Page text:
Verses 12-26. - Section 3. Vanity of wisdom, in view of the fate that awaits the wise man equally with the fool, and the uncertainty of the future of his labors, especially as man is not master of his own fate. Verse 12. - And I turned myself to behold wisdom, and madness, and folly (Ecclesiastes 1:17). He studied the three in their mutual connection and relation, comparing them in their results and effects on man's nature and life, and deducing thence their real value. On one side he set wisdom, on the other the action, and habits which he rightly terms "madness and folly," and examined them calmly and critically. For what can the man do that cometh after the king? even that which hath been already done. Both the Authorized Version and Revised Version render the passage thus, though the latter, in the margin, gives two alternative renderings of the second clause, viz. even him whom they made king long ago, and, as in the Authorized Version margin, in those things which have been already done. The LXX., following a different reading, gives, "For what man is there who will follow after counsel in whatsoever things he employed it?" Vulgate, "What is man, said I, that he should be able to follow the King, his Maker?" Wright, Delitzsch, Nowack, etc., "For what is the man that is to come after the king whom they made so long ago?" i.e. who can have greater experience than Solomon made king in old time amid universal acclamation (1 Chronicles 29:22)? or, who can hope to equal his fame? - which does not seem quite suitable, as it is the abnormal opportunities of investigation given by his unique position which would be the point of the query. The Authorized Version gives a fairly satisfactory (and grammatically unobjectionable) meaning - What can any one effect who tries the same experiment as the king did? He could not do so under more favorable conditions, and will only repeat the same process and reach the same result. But the passage is obscure, and every interpretation has its own difficulty. If the ki with which the second portion of the passage begins ("for what," etc.) assigns the reason or motive of the first portion, shows what was the design of Koheleth in contrasting wisdom and folly, the rendering of the Authorized Version is not inappropriate. Many critics consider that Solomon is here speaking of his successor, asking what kind of man he will be who comes after him - the man whom some have already chosen? And certainly there is some ground for this interpretation in vers. 18, 19, where the complaint is that all the king's greatness and glory will be left to an unworthy successor. But this view requires the Solomonic authorship of the book, and makes him to refer to Rehoboam or some illegitimate usurper. The wording of the text is too general to admit of this explanation; nor does it exactly suit the immediate context, or duly connect the two clauses of the verse. It seems best to take the successor, not as one who comes to the kingdom, but as one who pursues similar investigations, repeats Koheleth's experiments. Ecclesiastes 2:12"And I turned myself to examine wisdom, and madness, and folly: for what is the man who could come after the king, him whom they have made so long ago!" Mendelssohn's translation, Ecclesiastes 2:12: "I abandoned my design of seeking to connect wisdom with folly and madness," is impossible, because for such a rendering we should have had at least מלּראות instead of לראות. Hitzig, otherwise followed by Stuart: "I turned myself to examine me wisdom, and, lo, it was madness as well as folly." This rendering is impossible also, for in such a case הנּהו ought to have stood as the result, after חכמה. The pasage, Zechariah 14:6, cited by Hitz., does not prove the possibility of such a brachyology, for there we read not veqaroth veqeppayon, but eqaroth iqeppaūn (the splendid ones, i.e., the stars, will draw themselves together, i.e., will become dark bodies). The two vavs are not correlative, which is without example in the usage of this book, but copulative: he wishes to contemplate (Zckler and others) wisdom on the one side, and madness and folly on the other, in their relation to each other, viz., in their relative worth. Hitzig's ingenuity goes yet further astray in Ecclesiastes 2:12: "For what will the man do who comes after the king? (He shall do) what was long ago his (own) doing, i.e., inheriting from the king the throne, he will not also inherit his wisdom." Instead of āsūhū, he reads ǎsōhū, after Exodus 18:18; but the more modern author, whose work we have here before us, would, instead of this anomalous form, use the regular form עשׂותו; but, besides, the expression ēth asher-kevar 'asotho, "(he will do) what long ago was his doing," is not Heb.; the words ought to have been keasotho kevar khen i'sah, or at least 'asāhū. If we compare Ecclesiastes 2:12 with 18b, the man who comes after the king appears certainly to be his successor.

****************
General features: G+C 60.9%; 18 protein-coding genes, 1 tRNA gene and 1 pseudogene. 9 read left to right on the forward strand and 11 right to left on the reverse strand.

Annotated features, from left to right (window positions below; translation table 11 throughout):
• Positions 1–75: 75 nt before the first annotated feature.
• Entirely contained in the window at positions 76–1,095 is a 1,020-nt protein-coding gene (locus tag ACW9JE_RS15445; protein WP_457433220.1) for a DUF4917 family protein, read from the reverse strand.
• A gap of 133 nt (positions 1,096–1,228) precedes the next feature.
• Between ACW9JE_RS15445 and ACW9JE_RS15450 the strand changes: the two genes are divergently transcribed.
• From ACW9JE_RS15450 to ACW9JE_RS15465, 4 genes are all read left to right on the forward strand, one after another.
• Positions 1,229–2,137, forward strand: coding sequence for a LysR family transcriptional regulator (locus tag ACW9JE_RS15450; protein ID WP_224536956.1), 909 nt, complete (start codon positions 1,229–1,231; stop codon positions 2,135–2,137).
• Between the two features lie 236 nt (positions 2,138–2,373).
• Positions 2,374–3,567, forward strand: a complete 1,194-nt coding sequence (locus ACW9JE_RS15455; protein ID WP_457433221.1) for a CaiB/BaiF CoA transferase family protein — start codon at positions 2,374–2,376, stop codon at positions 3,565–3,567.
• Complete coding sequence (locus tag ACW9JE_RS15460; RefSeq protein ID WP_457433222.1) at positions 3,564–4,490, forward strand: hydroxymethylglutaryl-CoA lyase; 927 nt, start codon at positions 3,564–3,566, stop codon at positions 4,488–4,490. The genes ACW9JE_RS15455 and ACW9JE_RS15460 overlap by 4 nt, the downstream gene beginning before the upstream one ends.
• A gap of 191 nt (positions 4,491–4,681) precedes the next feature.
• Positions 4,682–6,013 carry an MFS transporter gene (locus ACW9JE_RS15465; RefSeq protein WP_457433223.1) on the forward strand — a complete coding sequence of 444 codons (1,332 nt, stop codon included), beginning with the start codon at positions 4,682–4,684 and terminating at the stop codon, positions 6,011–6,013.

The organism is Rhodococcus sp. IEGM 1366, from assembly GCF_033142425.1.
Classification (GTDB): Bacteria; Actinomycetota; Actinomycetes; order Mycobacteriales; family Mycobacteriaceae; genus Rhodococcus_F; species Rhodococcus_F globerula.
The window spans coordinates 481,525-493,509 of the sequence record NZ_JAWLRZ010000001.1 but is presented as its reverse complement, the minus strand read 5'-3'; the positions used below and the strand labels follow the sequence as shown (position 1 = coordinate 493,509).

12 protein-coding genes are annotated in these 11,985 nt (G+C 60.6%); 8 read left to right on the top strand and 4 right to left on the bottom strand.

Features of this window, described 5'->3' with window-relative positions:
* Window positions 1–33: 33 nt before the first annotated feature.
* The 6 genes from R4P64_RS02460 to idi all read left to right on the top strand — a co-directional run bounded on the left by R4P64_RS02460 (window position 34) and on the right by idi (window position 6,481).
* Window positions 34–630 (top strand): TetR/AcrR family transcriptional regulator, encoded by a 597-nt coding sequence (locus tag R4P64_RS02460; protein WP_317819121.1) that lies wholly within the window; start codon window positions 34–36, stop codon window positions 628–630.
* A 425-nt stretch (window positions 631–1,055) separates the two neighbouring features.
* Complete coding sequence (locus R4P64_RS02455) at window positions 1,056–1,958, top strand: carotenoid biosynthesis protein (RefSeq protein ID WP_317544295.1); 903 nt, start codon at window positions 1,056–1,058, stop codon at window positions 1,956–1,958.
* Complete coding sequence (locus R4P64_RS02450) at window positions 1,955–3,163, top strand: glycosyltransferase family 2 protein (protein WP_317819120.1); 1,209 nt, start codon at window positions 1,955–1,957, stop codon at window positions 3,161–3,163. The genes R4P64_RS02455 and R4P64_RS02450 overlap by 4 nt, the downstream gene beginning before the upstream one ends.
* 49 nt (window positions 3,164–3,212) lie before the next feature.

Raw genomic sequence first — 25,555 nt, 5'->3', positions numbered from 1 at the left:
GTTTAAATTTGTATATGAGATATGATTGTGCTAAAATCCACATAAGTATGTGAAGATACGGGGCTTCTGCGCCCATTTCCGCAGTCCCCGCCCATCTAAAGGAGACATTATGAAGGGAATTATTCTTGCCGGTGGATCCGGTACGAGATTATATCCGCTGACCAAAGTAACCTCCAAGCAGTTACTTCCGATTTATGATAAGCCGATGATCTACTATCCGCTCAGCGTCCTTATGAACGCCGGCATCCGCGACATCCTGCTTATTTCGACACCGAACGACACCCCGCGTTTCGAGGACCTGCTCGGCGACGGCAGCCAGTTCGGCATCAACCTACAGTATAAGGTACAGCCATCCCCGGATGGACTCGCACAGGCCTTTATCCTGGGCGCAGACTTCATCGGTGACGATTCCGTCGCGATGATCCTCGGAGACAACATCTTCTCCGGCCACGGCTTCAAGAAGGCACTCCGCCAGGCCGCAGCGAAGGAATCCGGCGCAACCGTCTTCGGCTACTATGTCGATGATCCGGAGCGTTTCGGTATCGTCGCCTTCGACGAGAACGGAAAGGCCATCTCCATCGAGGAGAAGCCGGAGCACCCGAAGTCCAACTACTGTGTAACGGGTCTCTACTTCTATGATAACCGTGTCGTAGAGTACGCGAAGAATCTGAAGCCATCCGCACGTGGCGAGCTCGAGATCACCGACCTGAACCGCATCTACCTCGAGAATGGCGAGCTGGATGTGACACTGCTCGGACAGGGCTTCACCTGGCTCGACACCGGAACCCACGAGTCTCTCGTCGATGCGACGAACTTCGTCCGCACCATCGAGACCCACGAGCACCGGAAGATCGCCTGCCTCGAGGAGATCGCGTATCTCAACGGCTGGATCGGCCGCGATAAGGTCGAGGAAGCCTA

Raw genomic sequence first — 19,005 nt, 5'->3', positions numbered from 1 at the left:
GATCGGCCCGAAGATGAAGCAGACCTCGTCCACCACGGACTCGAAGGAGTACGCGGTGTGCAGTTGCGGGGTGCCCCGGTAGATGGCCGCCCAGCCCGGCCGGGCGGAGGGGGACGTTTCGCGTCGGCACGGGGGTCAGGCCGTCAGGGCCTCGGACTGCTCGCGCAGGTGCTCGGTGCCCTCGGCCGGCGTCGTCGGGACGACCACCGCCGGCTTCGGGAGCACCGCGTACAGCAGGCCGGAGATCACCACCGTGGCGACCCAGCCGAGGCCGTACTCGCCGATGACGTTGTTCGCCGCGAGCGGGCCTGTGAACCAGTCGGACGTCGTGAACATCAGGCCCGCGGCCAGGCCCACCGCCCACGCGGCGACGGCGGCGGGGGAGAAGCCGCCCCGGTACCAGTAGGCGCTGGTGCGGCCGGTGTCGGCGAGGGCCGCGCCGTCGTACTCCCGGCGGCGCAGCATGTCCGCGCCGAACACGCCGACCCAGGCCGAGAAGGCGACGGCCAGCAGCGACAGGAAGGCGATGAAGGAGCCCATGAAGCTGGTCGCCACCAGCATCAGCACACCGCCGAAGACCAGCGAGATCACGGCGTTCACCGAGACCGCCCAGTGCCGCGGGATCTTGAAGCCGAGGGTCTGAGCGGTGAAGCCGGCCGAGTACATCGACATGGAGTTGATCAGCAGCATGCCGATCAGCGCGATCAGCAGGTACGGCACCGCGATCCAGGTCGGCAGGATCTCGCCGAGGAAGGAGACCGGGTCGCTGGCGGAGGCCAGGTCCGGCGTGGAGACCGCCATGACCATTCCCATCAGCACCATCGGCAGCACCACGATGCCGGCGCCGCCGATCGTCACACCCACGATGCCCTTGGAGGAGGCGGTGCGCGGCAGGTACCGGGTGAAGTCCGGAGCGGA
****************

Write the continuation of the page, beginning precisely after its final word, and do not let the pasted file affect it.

(Note: The lxx and Symm. by hammělêk think of melak, counsel, βουλή, instead of melek, king; and as Jerome, so also Bardach understands by the king the rex factor, i.e., God the Creator.)